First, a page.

Or, a campaign could be implemented to target people living with multiple conditions who would benefit from more active engagement with a care manager or coordinator to help them with adherence and understand new or changing treatment protocols. If a consumer included in an automated outreach campaign responds by calling the number on the email or text, the person answering can be proactive and address not only the primary purpose of the outreach but also other opportunities while on the phone. 

The CRM system can also help improve provider performance measures that are critical to value-based reimbursement models that tie provider compensation to clinical quality and health status for the populations they serve. CRM can help the care team manage gaps in care through a person’s entire journey from identification and outreach to access and maintenance of engagement with individuals over time (including between visits).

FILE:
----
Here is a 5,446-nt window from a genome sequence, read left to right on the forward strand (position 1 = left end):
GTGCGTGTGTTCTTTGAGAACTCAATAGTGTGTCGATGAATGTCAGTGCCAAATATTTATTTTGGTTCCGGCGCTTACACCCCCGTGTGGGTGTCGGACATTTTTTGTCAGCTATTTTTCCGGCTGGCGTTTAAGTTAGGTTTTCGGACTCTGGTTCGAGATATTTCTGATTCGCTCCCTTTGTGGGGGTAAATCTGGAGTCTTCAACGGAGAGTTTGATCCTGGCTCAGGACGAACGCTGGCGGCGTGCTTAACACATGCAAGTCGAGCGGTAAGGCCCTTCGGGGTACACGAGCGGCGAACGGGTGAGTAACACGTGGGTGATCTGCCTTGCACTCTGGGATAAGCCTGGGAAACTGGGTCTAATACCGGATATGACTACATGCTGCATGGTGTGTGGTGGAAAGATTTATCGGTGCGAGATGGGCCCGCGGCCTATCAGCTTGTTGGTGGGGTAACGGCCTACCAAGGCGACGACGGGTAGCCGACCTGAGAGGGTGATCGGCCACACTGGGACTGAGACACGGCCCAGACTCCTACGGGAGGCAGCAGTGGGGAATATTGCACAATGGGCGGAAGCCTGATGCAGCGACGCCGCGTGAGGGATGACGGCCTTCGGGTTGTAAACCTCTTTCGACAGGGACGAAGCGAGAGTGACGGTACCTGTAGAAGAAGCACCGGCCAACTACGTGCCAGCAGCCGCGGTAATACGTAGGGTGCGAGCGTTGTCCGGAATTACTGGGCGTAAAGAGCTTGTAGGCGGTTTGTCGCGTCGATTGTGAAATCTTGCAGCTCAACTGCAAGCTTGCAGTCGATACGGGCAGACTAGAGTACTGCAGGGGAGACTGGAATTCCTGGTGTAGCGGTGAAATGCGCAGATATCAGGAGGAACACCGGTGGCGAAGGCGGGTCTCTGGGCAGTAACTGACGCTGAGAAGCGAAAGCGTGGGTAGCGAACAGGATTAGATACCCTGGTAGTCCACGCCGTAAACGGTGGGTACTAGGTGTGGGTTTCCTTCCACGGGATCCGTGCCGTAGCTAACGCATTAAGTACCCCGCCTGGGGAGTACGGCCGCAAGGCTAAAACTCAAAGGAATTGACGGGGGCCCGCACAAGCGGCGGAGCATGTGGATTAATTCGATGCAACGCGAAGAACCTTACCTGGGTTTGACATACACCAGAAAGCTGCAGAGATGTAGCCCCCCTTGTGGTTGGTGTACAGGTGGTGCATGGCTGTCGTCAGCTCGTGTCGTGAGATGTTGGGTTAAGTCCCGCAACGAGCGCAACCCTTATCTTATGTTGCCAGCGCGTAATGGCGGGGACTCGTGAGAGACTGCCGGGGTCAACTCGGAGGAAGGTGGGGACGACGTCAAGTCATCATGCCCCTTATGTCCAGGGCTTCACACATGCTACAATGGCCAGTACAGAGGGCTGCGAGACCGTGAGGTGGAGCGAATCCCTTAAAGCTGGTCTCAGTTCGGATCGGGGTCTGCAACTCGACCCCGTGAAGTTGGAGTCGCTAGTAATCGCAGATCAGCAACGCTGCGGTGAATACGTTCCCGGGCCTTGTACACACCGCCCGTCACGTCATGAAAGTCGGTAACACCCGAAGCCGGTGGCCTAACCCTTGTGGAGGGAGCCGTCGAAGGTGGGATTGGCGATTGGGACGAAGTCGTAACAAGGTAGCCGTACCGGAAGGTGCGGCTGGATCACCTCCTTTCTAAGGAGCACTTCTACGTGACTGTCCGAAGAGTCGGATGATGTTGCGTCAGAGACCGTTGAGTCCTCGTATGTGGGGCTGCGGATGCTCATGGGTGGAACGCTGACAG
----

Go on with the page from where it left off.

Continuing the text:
Provider engagement with CRM technology

Providers are influential to a consumer’s health experience and outcomes. CRM technology can serve as a fundamental tool to empower providers in improving the consumer experience. Consider referral management: an automated email campaign can be created using a CRM system to target providers who are continually referring out-of-network. The emails could consist of content that educates them on the value of referring to specialists in their network.

There is also potential to leverage CRM capabilities to manage network performance. Health systems are actively building clinically-integrated networks (CIN), accountable care organizations (ACO), high-performance networks and other collaborative care models intended to improve the care they deliver and the overall performance of the network.  

 

Implementing a strategy

Here are some tips to guide organizations in implementing a successful CRM system: 

Develop a road map

It’s best to start with a two- to four-year road map of the goals the organization wants its CRM strategy to address. Road map development is a multi-stakeholder effort. When thinking about the needed features, outline and prioritize what departments or programs would benefit most from a CRM program. Work with IT and other stakeholders to ensure the road map leverages the underlying data and infrastructure to mitigate silos.